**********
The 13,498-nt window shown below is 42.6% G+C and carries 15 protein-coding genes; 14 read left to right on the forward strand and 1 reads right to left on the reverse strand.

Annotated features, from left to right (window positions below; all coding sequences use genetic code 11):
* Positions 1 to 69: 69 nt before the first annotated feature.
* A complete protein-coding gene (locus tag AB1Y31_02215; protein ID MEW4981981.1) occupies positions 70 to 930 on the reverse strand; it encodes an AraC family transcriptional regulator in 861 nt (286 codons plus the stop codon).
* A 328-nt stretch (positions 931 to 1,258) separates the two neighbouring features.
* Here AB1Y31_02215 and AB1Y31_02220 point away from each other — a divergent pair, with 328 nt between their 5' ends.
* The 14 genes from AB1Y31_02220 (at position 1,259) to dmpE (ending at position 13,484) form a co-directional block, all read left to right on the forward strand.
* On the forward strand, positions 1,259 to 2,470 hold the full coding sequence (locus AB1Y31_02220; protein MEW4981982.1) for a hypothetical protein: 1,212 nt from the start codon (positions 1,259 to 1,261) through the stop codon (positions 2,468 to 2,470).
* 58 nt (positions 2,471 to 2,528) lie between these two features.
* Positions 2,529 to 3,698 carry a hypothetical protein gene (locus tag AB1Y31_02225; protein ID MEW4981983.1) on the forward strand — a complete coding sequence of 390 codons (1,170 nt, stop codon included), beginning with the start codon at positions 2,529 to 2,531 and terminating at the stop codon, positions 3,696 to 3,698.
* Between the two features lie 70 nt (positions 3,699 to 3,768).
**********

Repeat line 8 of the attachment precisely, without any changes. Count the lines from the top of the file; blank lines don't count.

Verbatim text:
* On the forward strand, positions 1,259 to 2,470 hold the full coding sequence (locus AB1Y31_02220; protein MEW4981982.1) for a hypothetical protein: 1,212 nt from the start codon (positions 1,259 to 1,261) through the stop codon (positions 2,468 to 2,470).